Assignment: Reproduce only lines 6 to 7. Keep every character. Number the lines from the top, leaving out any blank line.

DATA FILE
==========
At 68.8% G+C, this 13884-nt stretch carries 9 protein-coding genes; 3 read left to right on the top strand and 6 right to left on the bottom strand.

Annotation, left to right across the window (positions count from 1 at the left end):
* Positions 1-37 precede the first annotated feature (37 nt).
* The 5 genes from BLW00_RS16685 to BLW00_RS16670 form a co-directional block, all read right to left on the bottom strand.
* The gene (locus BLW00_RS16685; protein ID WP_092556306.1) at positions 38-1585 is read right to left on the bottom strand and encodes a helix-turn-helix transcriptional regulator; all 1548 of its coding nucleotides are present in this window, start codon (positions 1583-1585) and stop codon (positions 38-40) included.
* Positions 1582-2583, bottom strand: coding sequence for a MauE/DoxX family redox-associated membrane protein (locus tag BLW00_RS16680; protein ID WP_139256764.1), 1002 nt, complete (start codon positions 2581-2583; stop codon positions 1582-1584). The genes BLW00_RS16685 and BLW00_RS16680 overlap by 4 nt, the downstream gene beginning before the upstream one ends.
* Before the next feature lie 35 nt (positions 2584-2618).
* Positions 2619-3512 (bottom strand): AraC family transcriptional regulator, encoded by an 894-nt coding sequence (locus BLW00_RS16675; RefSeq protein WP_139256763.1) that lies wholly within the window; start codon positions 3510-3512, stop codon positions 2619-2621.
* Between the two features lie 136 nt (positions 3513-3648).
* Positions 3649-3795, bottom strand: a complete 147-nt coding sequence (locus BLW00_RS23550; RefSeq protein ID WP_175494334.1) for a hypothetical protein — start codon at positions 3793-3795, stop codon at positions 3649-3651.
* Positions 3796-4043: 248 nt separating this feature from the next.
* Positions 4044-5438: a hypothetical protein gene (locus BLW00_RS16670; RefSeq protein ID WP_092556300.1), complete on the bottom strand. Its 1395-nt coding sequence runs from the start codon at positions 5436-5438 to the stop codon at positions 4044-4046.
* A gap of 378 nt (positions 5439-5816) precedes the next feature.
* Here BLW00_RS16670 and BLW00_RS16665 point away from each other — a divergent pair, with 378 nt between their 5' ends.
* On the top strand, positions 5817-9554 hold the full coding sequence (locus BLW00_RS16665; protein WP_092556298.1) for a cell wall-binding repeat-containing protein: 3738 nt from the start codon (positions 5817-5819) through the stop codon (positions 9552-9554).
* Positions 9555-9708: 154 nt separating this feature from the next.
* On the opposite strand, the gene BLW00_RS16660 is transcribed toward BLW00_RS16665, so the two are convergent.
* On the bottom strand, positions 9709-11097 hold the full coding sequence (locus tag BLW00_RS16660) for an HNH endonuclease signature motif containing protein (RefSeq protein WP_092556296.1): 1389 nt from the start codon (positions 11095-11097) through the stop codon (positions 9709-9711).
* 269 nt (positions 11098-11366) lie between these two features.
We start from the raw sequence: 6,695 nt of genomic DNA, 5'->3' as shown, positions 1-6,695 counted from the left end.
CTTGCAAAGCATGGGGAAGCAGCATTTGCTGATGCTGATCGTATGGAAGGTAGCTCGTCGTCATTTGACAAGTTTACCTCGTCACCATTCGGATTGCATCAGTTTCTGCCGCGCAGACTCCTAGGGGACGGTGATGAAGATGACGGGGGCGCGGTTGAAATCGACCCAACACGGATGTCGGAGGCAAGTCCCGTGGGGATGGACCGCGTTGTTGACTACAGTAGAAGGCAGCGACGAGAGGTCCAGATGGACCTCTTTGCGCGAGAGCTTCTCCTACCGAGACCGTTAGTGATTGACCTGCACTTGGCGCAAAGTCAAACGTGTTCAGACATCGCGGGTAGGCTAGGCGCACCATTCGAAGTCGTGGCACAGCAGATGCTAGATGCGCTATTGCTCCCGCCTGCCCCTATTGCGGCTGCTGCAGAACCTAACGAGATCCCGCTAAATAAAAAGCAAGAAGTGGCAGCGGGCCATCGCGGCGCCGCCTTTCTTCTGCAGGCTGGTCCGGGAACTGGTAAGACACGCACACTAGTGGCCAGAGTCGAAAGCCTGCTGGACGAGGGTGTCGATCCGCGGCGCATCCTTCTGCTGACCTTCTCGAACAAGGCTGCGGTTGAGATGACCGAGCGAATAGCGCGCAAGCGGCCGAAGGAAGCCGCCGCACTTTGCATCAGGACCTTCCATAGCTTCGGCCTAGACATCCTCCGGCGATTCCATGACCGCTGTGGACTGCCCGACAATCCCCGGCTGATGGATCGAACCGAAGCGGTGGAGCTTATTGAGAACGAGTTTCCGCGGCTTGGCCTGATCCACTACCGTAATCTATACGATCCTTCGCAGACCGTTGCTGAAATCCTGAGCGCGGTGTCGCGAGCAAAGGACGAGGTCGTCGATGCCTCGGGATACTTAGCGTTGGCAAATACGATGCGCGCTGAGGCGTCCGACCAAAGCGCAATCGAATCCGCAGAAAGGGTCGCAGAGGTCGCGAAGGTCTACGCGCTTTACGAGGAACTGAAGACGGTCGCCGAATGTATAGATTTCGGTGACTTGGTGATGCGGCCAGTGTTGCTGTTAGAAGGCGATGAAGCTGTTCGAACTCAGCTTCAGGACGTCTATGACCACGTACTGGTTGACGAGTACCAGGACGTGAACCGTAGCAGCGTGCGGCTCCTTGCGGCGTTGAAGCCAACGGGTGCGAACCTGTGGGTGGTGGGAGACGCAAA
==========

* Positions 1582-2583, bottom strand: coding sequence for a MauE/DoxX family redox-associated membrane protein (locus tag BLW00_RS16680; protein ID WP_139256764.1), 1002 nt, complete (start codon positions 2581-2583; stop codon positions 1582-1584). The genes BLW00_RS16685 and BLW00_RS16680 overlap by 4 nt, the downstream gene beginning before the upstream one ends.
* Before the next feature lie 35 nt (positions 2584-2618).